UF still profiting from Gatorade


Published: Tuesday, February 10, 2009 at 6:01 a.m.
Last Modified: Monday, February 9, 2009 at 11:57 p.m.

The University of Florida and Gatorade's inventors are in no danger of losing royalty payments from Gatorade's new "G" campaign or any future branding efforts, UF and Gatorade officials say.

Terms of the royalty agreements are confidential, but UF spokesman Steve Orlando said the university's general counsel assured him there is no concern of losing the royalties.

"The product in the bottle is Gatorade and the (inventors') trust and the University of Florida will continue to receive payments for the product," said Pete Brace, Gatorade spokesman.

UF has received $12 million a year in recent years from its 20 percent share of the trademark royalties and more than $150 million over the life of the agreement. Gatorade is owned by PepsiCo.

Gatorade recently repackaged and renamed its drinks, with its signature drink showing a "G" over a bolt and the name Gatorade in small letters.

The change has upset the family of the late Dr. Robert Cade, the lead inventor, who started developing the drink in 1965 to help the UF football team stay hydrated. His widow, Mary Cade, said he would have been upset by it, and she questioned how people would find it on the shelf.

"Gatorade is shaking things up on purpose and connecting to a broader range of athletes and active people with new enhanced beverages and advertising to allow others to see themselves in the brand," Brace said. "Any iconic brand refreshes and contemporizes from time to time, and that's what we're doing."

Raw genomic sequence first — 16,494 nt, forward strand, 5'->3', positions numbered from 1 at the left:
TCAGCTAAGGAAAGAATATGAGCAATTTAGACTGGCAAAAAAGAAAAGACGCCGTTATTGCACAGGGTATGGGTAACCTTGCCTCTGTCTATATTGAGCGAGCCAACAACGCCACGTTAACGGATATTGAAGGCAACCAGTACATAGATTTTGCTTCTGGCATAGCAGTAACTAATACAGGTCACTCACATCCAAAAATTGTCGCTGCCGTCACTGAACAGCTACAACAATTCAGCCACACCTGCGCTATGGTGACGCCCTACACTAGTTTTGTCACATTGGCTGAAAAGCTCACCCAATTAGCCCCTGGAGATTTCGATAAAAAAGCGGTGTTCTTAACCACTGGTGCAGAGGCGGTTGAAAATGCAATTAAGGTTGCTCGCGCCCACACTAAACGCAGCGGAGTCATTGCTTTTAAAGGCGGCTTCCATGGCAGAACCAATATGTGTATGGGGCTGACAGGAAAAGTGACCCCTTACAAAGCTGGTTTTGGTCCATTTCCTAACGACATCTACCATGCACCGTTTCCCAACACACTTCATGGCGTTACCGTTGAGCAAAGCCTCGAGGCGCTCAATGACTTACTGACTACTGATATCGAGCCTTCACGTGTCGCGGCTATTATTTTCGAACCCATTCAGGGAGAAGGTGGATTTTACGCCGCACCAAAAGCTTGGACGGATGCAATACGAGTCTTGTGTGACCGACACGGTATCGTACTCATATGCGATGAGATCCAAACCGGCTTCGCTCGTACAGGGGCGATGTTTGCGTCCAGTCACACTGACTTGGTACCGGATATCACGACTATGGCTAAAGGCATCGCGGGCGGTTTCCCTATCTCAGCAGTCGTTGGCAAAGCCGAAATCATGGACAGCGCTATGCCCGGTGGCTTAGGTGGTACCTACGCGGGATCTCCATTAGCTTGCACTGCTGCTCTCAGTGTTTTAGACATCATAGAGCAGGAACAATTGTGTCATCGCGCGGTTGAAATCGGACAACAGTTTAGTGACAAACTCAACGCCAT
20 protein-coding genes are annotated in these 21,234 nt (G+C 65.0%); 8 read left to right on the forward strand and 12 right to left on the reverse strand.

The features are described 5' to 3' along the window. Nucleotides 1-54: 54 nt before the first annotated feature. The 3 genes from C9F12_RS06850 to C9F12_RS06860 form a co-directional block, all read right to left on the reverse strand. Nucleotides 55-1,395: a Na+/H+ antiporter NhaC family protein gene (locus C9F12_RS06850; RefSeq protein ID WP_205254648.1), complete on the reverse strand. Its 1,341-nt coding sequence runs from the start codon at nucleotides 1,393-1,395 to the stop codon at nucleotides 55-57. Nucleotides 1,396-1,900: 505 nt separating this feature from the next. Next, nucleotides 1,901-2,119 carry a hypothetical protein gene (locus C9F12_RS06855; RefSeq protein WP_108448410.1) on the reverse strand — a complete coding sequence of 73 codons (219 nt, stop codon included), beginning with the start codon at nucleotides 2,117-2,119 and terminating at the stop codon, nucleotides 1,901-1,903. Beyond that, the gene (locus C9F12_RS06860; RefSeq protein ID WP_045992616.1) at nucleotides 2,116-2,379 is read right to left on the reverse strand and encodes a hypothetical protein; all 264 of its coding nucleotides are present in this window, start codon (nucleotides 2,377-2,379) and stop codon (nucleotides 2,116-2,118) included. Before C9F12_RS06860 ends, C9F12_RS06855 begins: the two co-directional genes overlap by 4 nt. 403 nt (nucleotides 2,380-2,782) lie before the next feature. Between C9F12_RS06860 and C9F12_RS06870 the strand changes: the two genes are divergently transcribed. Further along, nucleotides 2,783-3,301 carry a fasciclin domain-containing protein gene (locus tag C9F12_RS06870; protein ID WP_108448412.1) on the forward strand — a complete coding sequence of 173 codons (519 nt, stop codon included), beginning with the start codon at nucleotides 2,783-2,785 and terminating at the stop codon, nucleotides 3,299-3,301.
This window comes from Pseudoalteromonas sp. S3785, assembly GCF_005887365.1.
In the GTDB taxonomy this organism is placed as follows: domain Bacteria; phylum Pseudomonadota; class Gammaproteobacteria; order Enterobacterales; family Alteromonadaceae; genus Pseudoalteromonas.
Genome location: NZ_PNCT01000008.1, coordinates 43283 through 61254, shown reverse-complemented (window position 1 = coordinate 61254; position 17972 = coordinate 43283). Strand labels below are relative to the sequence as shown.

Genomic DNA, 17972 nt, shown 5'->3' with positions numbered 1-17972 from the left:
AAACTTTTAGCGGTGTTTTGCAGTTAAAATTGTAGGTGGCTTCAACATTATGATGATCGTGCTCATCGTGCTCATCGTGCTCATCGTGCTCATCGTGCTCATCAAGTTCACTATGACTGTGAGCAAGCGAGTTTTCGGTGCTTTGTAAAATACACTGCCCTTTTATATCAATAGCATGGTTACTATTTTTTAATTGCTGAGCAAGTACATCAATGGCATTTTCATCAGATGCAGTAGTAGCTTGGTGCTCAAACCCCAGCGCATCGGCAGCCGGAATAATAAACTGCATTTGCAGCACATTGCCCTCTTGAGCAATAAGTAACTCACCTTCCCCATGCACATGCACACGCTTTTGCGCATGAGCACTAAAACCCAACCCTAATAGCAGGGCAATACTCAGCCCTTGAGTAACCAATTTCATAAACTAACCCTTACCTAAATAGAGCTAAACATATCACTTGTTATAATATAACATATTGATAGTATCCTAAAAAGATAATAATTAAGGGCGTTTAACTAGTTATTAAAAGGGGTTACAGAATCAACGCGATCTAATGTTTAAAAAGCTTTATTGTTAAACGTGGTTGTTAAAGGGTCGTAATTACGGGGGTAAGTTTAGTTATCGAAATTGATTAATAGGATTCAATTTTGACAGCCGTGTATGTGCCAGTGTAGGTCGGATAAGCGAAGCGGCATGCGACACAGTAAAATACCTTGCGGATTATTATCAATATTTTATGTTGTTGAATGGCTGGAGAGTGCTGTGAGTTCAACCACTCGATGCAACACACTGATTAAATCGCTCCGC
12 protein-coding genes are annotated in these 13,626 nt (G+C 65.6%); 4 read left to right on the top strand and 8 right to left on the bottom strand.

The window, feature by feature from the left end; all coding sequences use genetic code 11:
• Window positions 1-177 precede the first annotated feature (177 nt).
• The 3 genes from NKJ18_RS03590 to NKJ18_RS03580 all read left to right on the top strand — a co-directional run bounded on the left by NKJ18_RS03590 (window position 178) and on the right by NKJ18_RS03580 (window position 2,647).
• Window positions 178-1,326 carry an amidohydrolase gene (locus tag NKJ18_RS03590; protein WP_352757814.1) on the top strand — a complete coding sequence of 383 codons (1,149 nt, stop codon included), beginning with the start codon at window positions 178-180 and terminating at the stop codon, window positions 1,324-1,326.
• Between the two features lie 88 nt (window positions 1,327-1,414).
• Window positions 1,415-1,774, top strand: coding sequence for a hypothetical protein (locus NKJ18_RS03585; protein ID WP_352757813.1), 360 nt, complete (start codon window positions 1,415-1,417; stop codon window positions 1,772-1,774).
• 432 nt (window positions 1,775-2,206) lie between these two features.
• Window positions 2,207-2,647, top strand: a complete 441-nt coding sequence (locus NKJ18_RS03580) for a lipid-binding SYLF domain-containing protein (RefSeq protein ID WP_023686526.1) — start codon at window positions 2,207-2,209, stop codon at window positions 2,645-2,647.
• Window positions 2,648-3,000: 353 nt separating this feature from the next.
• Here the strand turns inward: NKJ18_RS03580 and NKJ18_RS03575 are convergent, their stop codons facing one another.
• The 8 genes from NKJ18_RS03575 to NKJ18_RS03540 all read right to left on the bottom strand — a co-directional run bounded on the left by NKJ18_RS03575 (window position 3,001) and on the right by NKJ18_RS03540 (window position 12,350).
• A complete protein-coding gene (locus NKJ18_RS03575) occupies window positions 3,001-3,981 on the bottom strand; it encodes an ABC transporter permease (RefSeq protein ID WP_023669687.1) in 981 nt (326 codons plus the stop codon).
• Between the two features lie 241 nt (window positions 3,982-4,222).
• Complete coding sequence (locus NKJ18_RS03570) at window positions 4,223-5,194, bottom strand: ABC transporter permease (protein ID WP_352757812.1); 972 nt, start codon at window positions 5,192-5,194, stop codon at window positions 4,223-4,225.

Gatorade Fierce is now Bring It, Gatorade X-Factor is Be Tough, Gatorade AM became Shine On, Gatorade Rain is No Excuses and Gatorade Tiger is Focus.

Gary Hemphill, managing director of the Beverage Marketing Corp., said Gatorade has done a good job of broadening its demographics from athletes to any active lifestyle consumer.

"They're trying to reinvigorate the brand and get consumers to focus on it and generate news and excitement for the brand," he said.

At the same time, Gatorade has nearly an 80 percent market share among sports drinks and is a big money maker for PepsiCo, so they have to be extra careful with any changes, he said.

"The Gatorade brand has value, and I would think it would take some time to transition to something different," Hemphill said.

Brace said sports drink sales overall have softened, but Gatorade's market share has grown.

Contact Anthony Clark at anthony.clark@gvillesun.com or 352-374-5094.

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